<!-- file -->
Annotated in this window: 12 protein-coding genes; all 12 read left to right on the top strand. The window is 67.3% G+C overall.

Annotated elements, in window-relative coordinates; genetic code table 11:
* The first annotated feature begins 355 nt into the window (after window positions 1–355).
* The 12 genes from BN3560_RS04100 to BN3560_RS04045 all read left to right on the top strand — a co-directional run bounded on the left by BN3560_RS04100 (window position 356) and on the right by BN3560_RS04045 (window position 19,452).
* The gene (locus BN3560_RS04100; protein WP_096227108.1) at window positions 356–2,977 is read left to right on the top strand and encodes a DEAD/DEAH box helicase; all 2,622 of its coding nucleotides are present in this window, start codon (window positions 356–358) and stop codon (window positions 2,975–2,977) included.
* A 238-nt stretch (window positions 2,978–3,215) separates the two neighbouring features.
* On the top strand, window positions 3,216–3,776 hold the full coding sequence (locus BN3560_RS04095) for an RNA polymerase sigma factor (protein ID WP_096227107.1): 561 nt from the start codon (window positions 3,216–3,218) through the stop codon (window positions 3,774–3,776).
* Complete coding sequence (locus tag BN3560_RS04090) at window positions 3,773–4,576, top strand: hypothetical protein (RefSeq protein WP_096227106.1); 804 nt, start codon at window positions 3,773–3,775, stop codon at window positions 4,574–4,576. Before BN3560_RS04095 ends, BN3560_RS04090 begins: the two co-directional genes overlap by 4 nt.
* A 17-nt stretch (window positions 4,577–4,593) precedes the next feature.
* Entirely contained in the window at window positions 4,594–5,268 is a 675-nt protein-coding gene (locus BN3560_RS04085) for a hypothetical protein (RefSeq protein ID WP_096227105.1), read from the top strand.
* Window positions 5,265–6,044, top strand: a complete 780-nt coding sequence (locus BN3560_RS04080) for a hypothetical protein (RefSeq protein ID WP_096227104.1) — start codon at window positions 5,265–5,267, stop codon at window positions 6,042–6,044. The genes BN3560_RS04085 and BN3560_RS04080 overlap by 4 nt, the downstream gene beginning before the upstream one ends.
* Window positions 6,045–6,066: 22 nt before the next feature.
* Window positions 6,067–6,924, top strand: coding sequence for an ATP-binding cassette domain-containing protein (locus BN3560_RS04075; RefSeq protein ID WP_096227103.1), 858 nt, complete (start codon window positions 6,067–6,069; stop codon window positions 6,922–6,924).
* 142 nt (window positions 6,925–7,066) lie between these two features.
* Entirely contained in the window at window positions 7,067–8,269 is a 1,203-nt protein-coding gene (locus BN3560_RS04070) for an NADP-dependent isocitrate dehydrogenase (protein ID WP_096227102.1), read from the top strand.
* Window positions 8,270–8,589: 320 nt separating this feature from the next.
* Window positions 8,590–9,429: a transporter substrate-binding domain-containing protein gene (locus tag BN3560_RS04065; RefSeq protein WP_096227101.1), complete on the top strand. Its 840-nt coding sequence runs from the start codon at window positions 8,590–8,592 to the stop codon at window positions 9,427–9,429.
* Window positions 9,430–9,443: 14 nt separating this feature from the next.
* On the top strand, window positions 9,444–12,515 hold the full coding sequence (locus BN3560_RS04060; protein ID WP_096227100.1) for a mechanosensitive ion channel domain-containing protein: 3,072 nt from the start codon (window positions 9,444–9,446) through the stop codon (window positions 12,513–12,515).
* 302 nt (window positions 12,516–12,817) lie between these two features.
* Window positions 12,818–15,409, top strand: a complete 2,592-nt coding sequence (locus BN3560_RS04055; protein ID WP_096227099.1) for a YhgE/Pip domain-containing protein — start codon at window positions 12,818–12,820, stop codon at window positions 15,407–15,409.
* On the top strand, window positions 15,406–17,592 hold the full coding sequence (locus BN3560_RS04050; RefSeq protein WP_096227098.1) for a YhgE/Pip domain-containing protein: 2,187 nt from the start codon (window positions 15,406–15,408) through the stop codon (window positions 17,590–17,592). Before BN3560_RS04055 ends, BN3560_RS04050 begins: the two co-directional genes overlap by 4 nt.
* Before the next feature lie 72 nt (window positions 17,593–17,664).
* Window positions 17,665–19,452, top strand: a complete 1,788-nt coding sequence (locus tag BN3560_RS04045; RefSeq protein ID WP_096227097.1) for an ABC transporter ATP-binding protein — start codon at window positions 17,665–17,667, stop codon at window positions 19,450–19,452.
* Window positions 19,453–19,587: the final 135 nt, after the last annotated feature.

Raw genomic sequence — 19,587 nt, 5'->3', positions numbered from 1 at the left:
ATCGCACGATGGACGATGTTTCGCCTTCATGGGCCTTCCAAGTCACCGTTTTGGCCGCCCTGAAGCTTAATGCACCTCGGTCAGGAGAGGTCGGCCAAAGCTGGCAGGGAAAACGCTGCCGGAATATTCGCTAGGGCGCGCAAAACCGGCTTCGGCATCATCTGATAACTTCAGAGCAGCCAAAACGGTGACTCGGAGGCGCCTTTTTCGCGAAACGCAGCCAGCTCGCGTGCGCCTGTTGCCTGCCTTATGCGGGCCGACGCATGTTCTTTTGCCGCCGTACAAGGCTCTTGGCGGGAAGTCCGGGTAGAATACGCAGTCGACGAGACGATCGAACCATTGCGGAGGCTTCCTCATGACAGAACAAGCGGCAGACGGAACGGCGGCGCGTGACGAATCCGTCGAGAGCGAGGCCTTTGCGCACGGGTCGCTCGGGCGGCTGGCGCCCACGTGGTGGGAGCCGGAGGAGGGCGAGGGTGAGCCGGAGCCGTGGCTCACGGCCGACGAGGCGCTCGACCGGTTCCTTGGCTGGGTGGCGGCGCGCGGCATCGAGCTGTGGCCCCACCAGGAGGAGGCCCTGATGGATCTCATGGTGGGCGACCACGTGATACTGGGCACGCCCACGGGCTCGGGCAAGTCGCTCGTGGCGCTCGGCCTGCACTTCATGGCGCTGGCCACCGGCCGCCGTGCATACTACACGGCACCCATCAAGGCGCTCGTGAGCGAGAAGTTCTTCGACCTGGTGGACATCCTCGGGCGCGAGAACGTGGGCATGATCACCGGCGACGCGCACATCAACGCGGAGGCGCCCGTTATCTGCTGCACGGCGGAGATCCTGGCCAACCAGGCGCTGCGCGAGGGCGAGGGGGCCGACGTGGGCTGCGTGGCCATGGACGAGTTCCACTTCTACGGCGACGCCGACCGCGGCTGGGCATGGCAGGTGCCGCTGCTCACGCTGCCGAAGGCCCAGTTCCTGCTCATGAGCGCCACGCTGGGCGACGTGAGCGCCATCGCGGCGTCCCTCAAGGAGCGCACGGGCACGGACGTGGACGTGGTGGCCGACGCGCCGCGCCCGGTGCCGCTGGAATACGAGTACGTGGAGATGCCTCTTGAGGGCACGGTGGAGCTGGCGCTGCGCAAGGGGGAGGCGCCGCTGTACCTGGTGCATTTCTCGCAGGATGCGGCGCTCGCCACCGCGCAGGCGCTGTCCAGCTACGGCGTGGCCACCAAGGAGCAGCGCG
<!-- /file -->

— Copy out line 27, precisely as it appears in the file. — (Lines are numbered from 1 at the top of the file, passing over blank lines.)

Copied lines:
ATCGCACGATGGACGATGTTTCGCCTTCATGGGCCTTCCAAGTCACCGTTTTGGCCGCCCTGAAGCTTAATGCACCTCGGTCAGGAGAGGTCGGCCAAAGCTGGCAGGGAAAACGCTGCCGGAATATTCGCTAGGGCGCGCAAAACCGGCTTCGGCATCATCTGATAACTTCAGAGCAGCCAAAACGGTGACTCGGAGGCGCCTTTTTCGCGAAACGCAGCCAGCTCGCGTGCGCCTGTTGCCTGCCTTATGCGGGCCGACGCATGTTCTTTTGCCGCCGTACAAGGCTCTTGGCGGGAAGTCCGGGTAGAATACGCAGTCGACGAGACGATCGAACCATTGCGGAGGCTTCCTCATGACAGAACAAGCGGCAGACGGAACGGCGGCGCGTGACGAATCCGTCGAGAGCGAGGCCTTTGCGCACGGGTCGCTCGGGCGGCTGGCGCCCACGTGGTGGGAGCCGGAGGAGGGCGAGGGTGAGCCGGAGCCGTGGCTCACGGCCGACGAGGCGCTCGACCGGTTCCTTGGCTGGGTGGCGGCGCGCGGCATCGAGCTGTGGCCCCACCAGGAGGAGGCCCTGATGGATCTCATGGTGGGCGACCACGTGATACTGGGCACGCCCACGGGCTCGGGCAAGTCGCTCGTGGCGCTCGGCCTGCACTTCATGGCGCTGGCCACCGGCCGCCGTGCATACTACACGGCACCCATCAAGGCGCTCGTGAGCGAGAAGTTCTTCGACCTGGTGGACATCCTCGGGCGCGAGAACGTGGGCATGATCACCGGCGACGCGCACATCAACGCGGAGGCGCCCGTTATCTGCTGCACGGCGGAGATCCTGGCCAACCAGGCGCTGCGCGAGGGCGAGGGGGCCGACGTGGGCTGCGTGGCCATGGACGAGTTCCACTTCTACGGCGACGCCGACCGCGGCTGGGCATGGCAGGTGCCGCTGCTCACGCTGCCGAAGGCCCAGTTCCTGCTCATGAGCGCCACGCTGGGCGACGTGAGCGCCATCGCGGCGTCCCTCAAGGAGCGCACGGGCACGGACGTGGACGTGGTGGCCGACGCGCCGCGCCCGGTGCCGCTGGAATACGAGTACGTGGAGATGCCTCTTGAGGGCACGGTGGAGCTGGCGCTGCGCAAGGGGGAGGCGCCGCTGTACCTGGTGCATTTCTCGCAGGATGCGGCGCTCGCCACCGCGCAGGCGCTGTCCAGCTACGGCGTGGCCACCAAGGAGCAGCGCG